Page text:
While several counties experienced some flooding along the Mississippi River, rains were welcomed in the Bootheel. Farmers took advantage of breaks in the rains to plant corn and soybeans. Some farmers in Pike County worked all night to finish planting crops while a few cut and baled wheat to try to salvage it from expected flood waters. Rain, hail and high winds were reported in Polk and Franklin counties. State-wide, topsoil moisture rates 1 percent very short, 7 percent short, 60 percent adequate, and 32 percent surplus, a decline of 19 points in the surplus category from last week. The north-central and northeast districts show the largest declines in surplus amounts while the central district surplus amount increased. Spring tillage is 87 percent complete, a month behind a year ago and over 5 weeks behind normal. There were 3.9 days suitable for fieldwork.
Corn planted is 95 percent complete for the State, over 3 weeks behind last year and nearly a month behind normal. Corn emergence is 85 percent complete, also 3 weeks behind last year and a month behind normal. The cooler, wet weather has limited crop growth. Corn is just beginning to silk in the southeast district. Last year at this time 17 percent of the corn had silked statewide and was 64 percent silked in the Bootheel. Corn condition rates 2 percent very poor, 13 percent poor, 42 percent fair, 37 percent good, and 6 percent excellent. Soybean planting is 66 percent complete, 19 days behind last year and 24 days behind normal. The southwest district continues to wait on wheat harvest and is 17 percent planted. State-wide emergence is at 52 percent, 17 days behind last year and 20 days behind normal. Blooming has begun in the southeast and west-central districts. Soybean condition is 2 percent very poor, 11 percent poor, 53 percent fair, 31 percent good, and 3 percent excellent, virtually unchanged from a week earlier. Rice condition was reported as 2 percent poor, 13 percent fair, 68 percent good, and 17 percent excellent. Cotton squaring is at 16 percent, 12 days behind last year and 9 days behind normal. Two percent of the crop has set bolls, 5 days behind last year but the same as normal. Cotton condition rates 4 percent poor, 30 percent fair, 64 percent good, and 2 percent excellent. Sorghum planting is 69 percent complete, 18 days behind last year and 25 days behind normal. Sorghum condition rates 7 percent poor, 50 percent fair, 39 percent good, and 4 percent excellent, a slight improvement from a week ago. Harvest of winter wheat is 21 percent complete, 5 days behind normal and nearly a week behind last year. Progress in the Bootheel was aided by dry weather and jumped 52 points from last week to 66 percent complete. Winter wheat condition for the State is rated 4 percent very poor, 16 percent poor, 41 percent fair, 35 percent good and 4 percent excellent. The first cutting of alfalfa is 79 percent harvested, over 11 days behind last year and 15 days behind normal. Other hay is 42 percent cut, 16 days behind last year and over 18 days behind the 5-year average.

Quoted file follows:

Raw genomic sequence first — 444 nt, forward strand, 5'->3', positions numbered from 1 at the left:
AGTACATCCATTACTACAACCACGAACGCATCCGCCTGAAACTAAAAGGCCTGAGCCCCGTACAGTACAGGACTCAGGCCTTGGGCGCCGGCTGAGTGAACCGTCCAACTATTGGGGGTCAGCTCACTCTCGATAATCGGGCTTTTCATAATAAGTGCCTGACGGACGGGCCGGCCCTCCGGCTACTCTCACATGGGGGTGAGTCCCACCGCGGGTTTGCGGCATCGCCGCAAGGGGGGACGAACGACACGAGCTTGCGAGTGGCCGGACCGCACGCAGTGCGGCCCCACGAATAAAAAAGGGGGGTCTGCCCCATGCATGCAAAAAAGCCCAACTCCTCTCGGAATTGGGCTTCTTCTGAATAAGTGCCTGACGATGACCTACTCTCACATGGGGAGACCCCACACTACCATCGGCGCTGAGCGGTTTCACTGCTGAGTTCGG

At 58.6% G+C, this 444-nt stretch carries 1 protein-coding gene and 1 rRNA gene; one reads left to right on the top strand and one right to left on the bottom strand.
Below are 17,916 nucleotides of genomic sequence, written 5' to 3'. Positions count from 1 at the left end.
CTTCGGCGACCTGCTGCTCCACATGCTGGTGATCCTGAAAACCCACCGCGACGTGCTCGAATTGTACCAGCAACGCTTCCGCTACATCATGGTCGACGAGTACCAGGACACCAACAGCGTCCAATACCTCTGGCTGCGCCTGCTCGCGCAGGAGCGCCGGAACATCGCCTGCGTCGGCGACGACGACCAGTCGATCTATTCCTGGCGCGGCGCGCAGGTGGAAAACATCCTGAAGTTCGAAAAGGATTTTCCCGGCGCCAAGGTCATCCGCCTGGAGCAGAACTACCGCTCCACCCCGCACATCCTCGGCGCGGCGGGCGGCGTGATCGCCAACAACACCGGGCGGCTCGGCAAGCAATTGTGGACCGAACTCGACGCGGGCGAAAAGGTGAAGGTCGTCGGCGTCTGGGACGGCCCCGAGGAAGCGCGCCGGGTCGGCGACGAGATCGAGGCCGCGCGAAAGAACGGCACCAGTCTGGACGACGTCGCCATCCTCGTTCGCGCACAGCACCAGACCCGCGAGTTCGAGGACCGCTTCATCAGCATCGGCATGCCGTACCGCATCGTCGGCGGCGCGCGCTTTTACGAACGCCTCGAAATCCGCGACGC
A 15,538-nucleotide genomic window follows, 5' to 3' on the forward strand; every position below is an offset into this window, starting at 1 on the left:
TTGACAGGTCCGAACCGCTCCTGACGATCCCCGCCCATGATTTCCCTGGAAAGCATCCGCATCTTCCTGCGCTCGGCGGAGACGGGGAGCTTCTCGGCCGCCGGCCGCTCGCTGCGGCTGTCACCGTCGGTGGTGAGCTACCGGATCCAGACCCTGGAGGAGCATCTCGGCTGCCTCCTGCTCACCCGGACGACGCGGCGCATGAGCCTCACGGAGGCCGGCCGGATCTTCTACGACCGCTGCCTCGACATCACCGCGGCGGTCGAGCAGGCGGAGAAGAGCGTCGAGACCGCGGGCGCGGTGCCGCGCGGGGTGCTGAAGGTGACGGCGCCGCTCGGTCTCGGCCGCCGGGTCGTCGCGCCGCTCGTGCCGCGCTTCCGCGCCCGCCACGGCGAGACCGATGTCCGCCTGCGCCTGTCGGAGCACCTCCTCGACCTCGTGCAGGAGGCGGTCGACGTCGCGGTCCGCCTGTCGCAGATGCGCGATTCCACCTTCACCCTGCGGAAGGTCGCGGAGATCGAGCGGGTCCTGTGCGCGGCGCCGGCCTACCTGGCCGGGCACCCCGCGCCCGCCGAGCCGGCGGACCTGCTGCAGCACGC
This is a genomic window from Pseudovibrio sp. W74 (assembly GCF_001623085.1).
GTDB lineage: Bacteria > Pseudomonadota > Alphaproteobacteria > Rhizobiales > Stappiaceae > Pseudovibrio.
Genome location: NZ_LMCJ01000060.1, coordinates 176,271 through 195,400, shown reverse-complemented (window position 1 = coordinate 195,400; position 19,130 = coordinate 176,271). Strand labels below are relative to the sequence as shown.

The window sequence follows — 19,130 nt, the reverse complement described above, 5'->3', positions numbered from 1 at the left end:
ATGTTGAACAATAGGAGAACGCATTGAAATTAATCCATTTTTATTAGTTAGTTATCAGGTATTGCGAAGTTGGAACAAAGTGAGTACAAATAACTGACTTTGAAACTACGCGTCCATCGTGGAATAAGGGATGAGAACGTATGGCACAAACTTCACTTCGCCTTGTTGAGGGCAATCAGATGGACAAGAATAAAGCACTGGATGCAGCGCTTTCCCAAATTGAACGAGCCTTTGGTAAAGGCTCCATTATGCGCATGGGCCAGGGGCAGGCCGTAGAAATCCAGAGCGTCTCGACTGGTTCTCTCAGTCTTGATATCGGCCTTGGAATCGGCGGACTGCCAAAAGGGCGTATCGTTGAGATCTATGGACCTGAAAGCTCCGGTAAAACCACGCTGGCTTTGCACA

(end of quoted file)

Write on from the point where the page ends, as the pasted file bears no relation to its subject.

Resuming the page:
Pasture condition is rated 3 percent poor, 24 percent fair, 61 percent good and 12 percent excellent, a slight improvement from last week.
Missouri temperatures during the past week were mostly
2 to 5 degrees below normal throughout the state with the Bootheel again
being warmer than the rest of the state. Rainfall averaged
0.96 of an inch state wide, ranging from 0.49 of an inch in the northeast
district to 1.51 inches in the west-central district. The three western
districts and the central district averaged well over an inch of rain
while the three eastern districts received around a half inch.
|District Summaries As Of June 22, 2008|
|Days Suitable For Fieldwork|
|Topsoil Moisture Supply|
|Corn Emerged, Percent|
|Soybeans Planted, Percent|
|Soybeans Emerged, Percent|
|Winter Wheat Harvested, Percent|
|Alfalfa Hay 1st Cutting, Percent|
|Other Hay Cut, Percent|
|Winter Wheat Condition|